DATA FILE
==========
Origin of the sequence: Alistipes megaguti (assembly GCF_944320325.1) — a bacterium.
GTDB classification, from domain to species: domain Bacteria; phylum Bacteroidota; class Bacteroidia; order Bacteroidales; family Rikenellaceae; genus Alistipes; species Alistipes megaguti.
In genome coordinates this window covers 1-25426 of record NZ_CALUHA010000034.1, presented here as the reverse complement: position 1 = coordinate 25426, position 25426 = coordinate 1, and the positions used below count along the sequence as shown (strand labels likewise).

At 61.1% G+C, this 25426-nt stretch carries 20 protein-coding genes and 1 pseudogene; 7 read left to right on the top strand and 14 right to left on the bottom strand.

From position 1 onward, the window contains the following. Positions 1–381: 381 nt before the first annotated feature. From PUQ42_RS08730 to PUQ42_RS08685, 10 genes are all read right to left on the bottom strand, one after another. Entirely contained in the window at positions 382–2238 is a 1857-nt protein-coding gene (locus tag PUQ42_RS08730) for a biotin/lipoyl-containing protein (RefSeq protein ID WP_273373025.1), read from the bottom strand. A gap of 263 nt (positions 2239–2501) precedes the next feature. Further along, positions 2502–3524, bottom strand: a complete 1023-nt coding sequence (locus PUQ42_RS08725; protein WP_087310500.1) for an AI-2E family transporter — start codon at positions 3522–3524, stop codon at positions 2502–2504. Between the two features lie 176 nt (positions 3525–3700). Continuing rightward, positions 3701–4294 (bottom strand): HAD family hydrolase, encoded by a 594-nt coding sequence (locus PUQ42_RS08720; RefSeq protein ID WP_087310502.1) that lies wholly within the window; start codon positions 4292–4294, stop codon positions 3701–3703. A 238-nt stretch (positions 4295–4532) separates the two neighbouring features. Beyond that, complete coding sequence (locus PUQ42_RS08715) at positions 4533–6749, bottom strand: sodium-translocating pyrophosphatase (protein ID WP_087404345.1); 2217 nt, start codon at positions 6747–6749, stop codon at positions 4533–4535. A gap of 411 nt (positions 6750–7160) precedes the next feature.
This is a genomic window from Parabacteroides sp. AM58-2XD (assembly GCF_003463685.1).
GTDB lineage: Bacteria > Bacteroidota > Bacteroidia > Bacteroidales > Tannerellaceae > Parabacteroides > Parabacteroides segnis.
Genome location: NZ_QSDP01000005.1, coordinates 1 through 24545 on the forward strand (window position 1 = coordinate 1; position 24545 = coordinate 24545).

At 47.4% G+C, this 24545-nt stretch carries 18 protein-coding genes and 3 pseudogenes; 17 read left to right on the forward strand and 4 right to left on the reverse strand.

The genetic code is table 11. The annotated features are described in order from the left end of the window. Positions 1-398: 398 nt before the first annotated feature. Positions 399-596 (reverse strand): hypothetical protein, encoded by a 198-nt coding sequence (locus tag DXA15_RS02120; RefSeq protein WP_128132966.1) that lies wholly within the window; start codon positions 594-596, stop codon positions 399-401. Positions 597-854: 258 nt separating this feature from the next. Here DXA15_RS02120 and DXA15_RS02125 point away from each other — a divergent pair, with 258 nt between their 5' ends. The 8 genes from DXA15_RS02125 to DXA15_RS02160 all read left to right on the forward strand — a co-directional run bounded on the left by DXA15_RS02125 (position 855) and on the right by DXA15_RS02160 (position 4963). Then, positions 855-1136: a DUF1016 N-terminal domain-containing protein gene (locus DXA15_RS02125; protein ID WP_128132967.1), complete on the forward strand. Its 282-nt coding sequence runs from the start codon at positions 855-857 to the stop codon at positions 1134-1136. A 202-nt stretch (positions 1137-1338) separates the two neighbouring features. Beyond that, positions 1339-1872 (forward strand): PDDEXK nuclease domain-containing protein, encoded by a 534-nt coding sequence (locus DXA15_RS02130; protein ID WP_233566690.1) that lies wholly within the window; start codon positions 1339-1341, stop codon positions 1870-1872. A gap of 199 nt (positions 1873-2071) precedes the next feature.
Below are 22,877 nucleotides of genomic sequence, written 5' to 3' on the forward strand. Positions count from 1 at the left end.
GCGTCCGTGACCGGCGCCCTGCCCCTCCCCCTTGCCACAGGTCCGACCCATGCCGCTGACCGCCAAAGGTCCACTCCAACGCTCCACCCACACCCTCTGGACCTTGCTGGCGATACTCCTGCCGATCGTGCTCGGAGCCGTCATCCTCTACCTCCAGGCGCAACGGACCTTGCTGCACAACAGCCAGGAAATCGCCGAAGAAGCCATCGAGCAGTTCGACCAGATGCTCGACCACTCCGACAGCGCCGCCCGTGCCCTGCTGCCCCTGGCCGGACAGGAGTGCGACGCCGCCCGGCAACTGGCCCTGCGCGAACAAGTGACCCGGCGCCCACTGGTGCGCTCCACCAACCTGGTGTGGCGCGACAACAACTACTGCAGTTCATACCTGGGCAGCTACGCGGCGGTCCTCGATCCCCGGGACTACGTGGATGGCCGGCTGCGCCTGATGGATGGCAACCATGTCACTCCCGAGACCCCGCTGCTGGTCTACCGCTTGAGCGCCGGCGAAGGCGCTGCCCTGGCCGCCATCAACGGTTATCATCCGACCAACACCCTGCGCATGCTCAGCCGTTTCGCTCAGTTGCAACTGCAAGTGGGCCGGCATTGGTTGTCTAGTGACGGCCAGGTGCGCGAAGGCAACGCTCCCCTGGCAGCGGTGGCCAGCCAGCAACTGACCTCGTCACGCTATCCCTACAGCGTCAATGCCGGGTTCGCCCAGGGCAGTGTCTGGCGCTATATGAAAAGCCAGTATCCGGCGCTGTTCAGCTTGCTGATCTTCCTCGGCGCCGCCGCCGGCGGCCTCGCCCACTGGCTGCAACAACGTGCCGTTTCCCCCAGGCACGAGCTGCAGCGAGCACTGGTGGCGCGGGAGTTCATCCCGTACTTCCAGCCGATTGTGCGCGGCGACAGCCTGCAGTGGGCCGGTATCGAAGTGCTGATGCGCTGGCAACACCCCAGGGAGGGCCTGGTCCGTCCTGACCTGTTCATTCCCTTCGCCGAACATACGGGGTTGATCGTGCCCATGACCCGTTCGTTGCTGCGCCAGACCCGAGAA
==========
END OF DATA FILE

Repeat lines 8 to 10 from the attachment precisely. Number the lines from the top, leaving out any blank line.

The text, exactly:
Genome location: NZ_QSDP01000005.1, coordinates 1 through 24545 on the forward strand (window position 1 = coordinate 1; position 24545 = coordinate 24545).

At 47.4% G+C, this 24545-nt stretch carries 18 protein-coding genes and 3 pseudogenes; 17 read left to right on the forward strand and 4 right to left on the reverse strand.

The genetic code is table 11. The annotated features are described in order from the left end of the window. Positions 1-398: 398 nt before the first annotated feature. Positions 399-596 (reverse strand): hypothetical protein, encoded by a 198-nt coding sequence (locus tag DXA15_RS02120; RefSeq protein WP_128132966.1) that lies wholly within the window; start codon positions 594-596, stop codon positions 399-401. Positions 597-854: 258 nt separating this feature from the next. Here DXA15_RS02120 and DXA15_RS02125 point away from each other — a divergent pair, with 258 nt between their 5' ends. The 8 genes from DXA15_RS02125 to DXA15_RS02160 all read left to right on the forward strand — a co-directional run bounded on the left by DXA15_RS02125 (position 855) and on the right by DXA15_RS02160 (position 4963). Then, positions 855-1136: a DUF1016 N-terminal domain-containing protein gene (locus DXA15_RS02125; protein ID WP_128132967.1), complete on the forward strand. Its 282-nt coding sequence runs from the start codon at positions 855-857 to the stop codon at positions 1134-1136. A 202-nt stretch (positions 1137-1338) separates the two neighbouring features. Beyond that, positions 1339-1872 (forward strand): PDDEXK nuclease domain-containing protein, encoded by a 534-nt coding sequence (locus DXA15_RS02130; protein ID WP_233566690.1) that lies wholly within the window; start codon positions 1339-1341, stop codon positions 1870-1872. A gap of 199 nt (positions 1873-2071) precedes the next feature.